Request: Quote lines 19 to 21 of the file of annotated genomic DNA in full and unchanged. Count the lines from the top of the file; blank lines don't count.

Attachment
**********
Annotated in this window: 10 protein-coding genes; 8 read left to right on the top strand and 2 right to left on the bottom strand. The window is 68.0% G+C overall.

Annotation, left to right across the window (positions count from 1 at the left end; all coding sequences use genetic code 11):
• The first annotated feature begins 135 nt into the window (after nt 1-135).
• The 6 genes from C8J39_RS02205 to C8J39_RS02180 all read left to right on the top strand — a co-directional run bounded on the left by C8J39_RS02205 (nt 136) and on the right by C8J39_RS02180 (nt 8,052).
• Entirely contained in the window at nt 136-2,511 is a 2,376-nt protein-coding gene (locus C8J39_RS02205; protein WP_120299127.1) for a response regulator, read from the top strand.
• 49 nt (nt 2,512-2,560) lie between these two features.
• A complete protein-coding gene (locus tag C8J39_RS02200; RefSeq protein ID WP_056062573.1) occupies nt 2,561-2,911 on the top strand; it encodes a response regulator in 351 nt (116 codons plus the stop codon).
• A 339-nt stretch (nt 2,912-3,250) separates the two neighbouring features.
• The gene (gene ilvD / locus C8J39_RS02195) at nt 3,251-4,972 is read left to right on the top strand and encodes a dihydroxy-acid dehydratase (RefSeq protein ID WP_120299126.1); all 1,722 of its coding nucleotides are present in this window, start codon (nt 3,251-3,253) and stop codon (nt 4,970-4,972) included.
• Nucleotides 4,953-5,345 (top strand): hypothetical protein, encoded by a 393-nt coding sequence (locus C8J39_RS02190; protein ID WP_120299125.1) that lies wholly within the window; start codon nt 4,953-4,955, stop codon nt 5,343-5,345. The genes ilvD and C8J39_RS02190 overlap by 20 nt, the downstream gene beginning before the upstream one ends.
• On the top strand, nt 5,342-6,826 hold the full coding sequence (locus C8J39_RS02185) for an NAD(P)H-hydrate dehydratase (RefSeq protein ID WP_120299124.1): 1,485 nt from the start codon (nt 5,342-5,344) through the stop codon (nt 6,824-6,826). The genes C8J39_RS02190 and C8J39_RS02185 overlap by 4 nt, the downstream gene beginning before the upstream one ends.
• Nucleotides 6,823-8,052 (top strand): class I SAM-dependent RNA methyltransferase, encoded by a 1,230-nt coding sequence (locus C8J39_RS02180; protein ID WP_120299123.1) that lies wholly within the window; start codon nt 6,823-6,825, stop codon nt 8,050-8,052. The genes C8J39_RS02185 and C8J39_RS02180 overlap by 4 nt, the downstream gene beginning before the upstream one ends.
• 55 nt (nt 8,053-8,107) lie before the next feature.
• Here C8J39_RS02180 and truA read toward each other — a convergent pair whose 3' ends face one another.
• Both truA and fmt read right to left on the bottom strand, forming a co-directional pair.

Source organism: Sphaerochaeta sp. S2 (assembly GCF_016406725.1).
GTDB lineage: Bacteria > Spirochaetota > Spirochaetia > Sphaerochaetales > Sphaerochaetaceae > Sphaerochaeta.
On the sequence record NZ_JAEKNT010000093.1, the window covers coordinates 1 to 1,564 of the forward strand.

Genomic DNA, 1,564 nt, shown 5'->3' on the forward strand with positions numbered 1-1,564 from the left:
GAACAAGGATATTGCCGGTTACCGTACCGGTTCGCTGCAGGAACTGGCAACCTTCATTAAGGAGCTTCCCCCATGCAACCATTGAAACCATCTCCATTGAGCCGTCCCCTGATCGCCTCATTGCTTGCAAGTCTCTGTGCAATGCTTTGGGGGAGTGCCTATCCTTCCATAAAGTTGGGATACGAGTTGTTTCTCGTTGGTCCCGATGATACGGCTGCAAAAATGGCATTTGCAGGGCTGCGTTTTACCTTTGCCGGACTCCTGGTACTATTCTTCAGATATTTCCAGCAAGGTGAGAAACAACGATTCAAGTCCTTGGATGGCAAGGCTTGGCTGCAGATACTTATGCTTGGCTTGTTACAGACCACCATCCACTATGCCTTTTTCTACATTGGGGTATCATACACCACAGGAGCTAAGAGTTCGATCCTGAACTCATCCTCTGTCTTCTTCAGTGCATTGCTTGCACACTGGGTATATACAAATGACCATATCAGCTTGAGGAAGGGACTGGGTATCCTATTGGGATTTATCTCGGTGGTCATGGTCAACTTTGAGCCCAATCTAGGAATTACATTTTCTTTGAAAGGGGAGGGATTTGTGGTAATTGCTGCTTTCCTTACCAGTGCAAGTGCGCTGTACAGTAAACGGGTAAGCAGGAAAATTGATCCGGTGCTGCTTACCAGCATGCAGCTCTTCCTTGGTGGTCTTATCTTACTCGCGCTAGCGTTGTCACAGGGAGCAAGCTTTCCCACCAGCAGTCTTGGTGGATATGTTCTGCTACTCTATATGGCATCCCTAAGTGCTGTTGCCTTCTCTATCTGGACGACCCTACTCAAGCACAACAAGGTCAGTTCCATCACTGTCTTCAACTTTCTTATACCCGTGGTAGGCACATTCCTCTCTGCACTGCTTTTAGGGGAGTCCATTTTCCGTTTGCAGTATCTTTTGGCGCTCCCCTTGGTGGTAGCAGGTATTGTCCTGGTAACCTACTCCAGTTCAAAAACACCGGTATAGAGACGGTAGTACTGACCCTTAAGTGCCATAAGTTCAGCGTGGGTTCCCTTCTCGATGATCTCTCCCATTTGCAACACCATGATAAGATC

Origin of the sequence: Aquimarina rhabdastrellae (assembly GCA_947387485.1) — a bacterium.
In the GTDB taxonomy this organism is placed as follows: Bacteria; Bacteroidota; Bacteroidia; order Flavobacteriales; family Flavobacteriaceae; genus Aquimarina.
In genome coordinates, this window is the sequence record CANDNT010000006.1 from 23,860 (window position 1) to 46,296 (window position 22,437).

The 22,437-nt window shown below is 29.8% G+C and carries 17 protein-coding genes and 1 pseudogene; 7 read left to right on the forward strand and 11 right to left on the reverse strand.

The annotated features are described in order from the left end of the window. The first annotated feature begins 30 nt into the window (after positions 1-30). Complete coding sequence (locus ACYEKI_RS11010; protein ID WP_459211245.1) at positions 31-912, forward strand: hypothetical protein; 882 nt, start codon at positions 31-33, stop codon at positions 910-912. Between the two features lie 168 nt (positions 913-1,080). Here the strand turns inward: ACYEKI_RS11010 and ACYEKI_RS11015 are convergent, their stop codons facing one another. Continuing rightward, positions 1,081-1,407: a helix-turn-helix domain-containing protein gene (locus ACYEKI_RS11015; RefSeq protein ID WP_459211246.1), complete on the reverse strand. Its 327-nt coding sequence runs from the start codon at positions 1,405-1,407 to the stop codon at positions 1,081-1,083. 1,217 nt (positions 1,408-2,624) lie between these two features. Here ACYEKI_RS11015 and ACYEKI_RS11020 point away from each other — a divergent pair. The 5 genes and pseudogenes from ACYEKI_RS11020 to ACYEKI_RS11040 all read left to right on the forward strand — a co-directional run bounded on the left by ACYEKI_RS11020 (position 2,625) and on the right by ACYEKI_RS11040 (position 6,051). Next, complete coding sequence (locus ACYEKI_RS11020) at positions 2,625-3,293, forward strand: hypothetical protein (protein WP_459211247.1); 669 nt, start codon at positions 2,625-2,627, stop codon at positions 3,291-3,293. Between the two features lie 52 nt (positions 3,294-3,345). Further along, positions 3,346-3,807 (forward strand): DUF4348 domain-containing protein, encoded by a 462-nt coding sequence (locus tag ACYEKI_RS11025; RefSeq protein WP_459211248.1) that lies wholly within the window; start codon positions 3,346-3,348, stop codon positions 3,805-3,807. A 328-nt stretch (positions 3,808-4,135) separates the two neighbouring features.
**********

Genomic DNA, 1,564 nt, shown 5'->3' on the forward strand with positions numbered 1-1,564 from the left:
GAACAAGGATATTGCCGGTTACCGTACCGGTTCGCTGCAGGAACTGGCAACCTTCATTAAGGAGCTTCCCCCATGCAACCATTGAAACCATCTCCATTGAGCCGTCCCCTGATCGCCTCATTGCTTGCAAGTCTCTGTGCAATGCTTTGGGGGAGTGCCTATCCTTCCATAAAGTTGGGATACGAGTTGTTTCTCGTTGGTCCCGATGATACGGCTGCAAAAATGGCATTTGCAGGGCTGCGTTTTACCTTTGCCGGACTCCTGGTACTATTCTTCAGATATTTCCAGCAAGGTGAGAAACAACGATTCAAGTCCTTGGATGGCAAGGCTTGGCTGCAGATACTTATGCTTGGCTTGTTACAGACCACCATCCACTATGCCTTTTTCTACATTGGGGTATCATACACCACAGGAGCTAAGAGTTCGATCCTGAACTCATCCTCTGTCTTCTTCAGTGCATTGCTTGCACACTGGGTATATACAAATGACCATATCAGCTTGAGGAAGGGACTGGGTATCCTATTGGGATTTATCTCGGTGGTCATGGTCAACTTTGAGCCCAATCTAGGAATTACATTTTCTTTGAAAGGGGAGGGATTTGTGGTAATTGCTGCTTTCCTTACCAGTGCAAGTGCGCTGTACAGTAAACGGGTAAGCAGGAAAATTGATCCGGTGCTGCTTACCAGCATGCAGCTCTTCCTTGGTGGTCTTATCTTACTCGCGCTAGCGTTGTCACAGGGAGCAAGCTTTCCCACCAGCAGTCTTGGTGGATATGTTCTGCTACTCTATATGGCATCCCTAAGTGCTGTTGCCTTCTCTATCTGGACGACCCTACTCAAGCACAACAAGGTCAGTTCCATCACTGTCTTCAACTTTCTTATACCCGTGGTAGGCACATTCCTCTCTGCACTGCTTTTAGGGGAGTCCATTTTCCGTTTGCAGTATCTTTTGGCGCTCCCCTTGGTGGTAGCAGGTATTGTCCTGGTAACCTACTCCAGTTCAAAAACACCGGTATAGAGACGGTAGTACTGACCCTTAAGTGCCATAAGTTCAGCGTGGGTTCCCTTCTCGATGATCTCTCCCATTTGCAACACCATGATAAGATC

Origin of the sequence: Aquimarina rhabdastrellae (assembly GCA_947387485.1) — a bacterium.